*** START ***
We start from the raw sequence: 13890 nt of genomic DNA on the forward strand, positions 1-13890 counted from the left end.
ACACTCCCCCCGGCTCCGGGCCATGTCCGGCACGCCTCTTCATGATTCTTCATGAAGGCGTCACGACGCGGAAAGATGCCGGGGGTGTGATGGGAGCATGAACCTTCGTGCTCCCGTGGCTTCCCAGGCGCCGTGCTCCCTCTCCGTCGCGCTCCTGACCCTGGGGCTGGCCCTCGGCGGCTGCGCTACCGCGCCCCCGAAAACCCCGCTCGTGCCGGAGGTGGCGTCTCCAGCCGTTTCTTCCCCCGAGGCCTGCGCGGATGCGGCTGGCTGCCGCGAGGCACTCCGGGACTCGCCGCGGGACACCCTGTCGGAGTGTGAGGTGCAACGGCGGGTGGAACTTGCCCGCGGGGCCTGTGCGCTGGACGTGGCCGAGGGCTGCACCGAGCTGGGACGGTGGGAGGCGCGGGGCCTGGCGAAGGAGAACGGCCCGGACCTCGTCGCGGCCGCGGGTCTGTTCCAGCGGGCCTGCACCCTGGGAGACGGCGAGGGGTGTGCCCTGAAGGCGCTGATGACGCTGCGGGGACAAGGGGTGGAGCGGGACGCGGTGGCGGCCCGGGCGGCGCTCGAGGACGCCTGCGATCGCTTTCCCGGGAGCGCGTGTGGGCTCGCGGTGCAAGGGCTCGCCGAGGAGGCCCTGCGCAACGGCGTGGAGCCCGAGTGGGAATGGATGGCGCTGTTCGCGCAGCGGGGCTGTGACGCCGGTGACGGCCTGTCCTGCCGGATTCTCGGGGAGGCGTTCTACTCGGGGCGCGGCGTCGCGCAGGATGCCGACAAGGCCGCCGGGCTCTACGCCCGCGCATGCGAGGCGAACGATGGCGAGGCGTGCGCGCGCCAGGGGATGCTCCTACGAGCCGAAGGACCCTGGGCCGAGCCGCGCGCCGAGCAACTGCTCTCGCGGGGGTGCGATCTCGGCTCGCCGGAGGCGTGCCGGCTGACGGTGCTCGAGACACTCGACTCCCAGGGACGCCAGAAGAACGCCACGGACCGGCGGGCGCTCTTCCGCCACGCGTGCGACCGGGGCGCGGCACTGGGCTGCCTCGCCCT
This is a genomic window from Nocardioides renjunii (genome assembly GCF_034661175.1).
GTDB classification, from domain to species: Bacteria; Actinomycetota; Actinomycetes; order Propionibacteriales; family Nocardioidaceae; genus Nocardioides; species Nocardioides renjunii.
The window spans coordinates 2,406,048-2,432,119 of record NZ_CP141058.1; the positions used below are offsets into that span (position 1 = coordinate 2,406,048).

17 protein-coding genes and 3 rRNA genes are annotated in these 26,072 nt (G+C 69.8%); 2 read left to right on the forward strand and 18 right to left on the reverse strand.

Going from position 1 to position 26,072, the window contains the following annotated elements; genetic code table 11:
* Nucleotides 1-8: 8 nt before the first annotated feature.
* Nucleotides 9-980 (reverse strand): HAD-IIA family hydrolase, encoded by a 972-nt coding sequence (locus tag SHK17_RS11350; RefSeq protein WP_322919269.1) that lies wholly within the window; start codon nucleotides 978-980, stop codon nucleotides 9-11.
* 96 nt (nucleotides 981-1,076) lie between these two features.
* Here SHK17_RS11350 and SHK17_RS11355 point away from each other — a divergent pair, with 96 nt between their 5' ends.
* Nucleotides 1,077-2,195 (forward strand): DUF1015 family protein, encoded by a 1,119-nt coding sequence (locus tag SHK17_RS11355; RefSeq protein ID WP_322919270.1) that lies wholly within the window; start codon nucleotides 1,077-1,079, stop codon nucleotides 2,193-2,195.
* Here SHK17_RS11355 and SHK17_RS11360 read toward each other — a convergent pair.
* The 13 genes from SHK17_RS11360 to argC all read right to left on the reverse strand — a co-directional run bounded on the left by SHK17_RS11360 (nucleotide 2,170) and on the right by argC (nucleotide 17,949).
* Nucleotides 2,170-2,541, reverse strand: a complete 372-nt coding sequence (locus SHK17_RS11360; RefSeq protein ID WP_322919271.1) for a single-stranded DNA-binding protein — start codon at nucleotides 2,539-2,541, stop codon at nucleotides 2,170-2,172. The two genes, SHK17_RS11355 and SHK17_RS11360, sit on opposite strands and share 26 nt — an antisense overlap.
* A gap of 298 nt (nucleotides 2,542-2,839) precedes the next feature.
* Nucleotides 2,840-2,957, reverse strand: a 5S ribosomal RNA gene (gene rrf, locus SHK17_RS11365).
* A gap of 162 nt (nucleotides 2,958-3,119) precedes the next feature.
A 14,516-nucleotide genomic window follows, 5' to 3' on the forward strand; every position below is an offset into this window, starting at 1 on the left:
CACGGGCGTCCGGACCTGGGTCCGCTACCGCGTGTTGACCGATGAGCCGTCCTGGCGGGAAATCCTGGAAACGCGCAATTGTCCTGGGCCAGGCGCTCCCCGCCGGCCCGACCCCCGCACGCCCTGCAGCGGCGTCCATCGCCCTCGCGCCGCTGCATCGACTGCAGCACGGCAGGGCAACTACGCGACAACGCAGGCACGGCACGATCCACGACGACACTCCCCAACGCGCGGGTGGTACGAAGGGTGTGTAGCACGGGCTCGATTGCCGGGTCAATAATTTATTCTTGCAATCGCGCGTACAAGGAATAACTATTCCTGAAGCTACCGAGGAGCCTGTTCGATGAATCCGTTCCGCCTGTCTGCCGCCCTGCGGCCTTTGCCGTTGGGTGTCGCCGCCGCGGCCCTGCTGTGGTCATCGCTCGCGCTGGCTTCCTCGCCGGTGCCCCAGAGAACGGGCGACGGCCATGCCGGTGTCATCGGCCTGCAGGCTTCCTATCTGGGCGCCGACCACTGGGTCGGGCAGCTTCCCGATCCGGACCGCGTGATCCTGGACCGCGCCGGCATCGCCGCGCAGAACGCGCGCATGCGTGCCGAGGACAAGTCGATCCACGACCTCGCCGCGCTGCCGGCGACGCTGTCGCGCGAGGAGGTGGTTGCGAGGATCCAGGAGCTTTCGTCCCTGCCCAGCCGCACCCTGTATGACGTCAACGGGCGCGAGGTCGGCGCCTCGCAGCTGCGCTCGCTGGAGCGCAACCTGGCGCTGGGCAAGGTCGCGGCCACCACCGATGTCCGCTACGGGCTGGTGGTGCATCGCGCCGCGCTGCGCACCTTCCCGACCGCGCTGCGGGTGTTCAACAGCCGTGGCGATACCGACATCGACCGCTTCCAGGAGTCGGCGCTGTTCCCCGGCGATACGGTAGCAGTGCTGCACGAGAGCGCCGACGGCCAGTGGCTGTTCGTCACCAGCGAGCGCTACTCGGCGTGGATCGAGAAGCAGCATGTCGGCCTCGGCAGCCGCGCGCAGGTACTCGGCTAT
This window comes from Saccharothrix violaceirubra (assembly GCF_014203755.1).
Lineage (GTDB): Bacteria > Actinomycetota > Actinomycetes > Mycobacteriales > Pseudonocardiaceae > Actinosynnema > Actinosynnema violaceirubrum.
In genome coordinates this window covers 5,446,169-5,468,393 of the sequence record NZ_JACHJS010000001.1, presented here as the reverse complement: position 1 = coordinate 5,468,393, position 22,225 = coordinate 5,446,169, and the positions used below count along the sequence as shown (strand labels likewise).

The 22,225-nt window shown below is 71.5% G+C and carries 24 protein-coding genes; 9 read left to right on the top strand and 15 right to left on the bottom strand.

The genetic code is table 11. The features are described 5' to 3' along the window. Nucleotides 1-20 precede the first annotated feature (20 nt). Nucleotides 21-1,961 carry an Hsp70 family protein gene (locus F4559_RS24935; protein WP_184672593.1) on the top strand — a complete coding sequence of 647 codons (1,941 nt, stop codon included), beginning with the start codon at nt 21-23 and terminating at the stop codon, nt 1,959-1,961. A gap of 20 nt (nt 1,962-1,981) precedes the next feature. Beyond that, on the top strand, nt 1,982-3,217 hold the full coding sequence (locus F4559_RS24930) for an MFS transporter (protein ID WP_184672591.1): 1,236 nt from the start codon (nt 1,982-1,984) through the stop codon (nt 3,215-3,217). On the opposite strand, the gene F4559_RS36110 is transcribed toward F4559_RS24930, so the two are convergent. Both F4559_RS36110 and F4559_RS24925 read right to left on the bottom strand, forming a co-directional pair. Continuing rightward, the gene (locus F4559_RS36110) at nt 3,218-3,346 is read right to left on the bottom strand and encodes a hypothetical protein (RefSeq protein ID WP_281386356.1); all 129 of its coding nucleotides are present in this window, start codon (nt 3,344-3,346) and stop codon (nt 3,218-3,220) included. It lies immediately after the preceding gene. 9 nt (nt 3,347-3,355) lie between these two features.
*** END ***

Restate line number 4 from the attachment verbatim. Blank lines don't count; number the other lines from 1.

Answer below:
GTDB classification, from domain to species: Bacteria; Actinomycetota; Actinomycetes; order Propionibacteriales; family Nocardioidaceae; genus Nocardioides; species Nocardioides renjunii.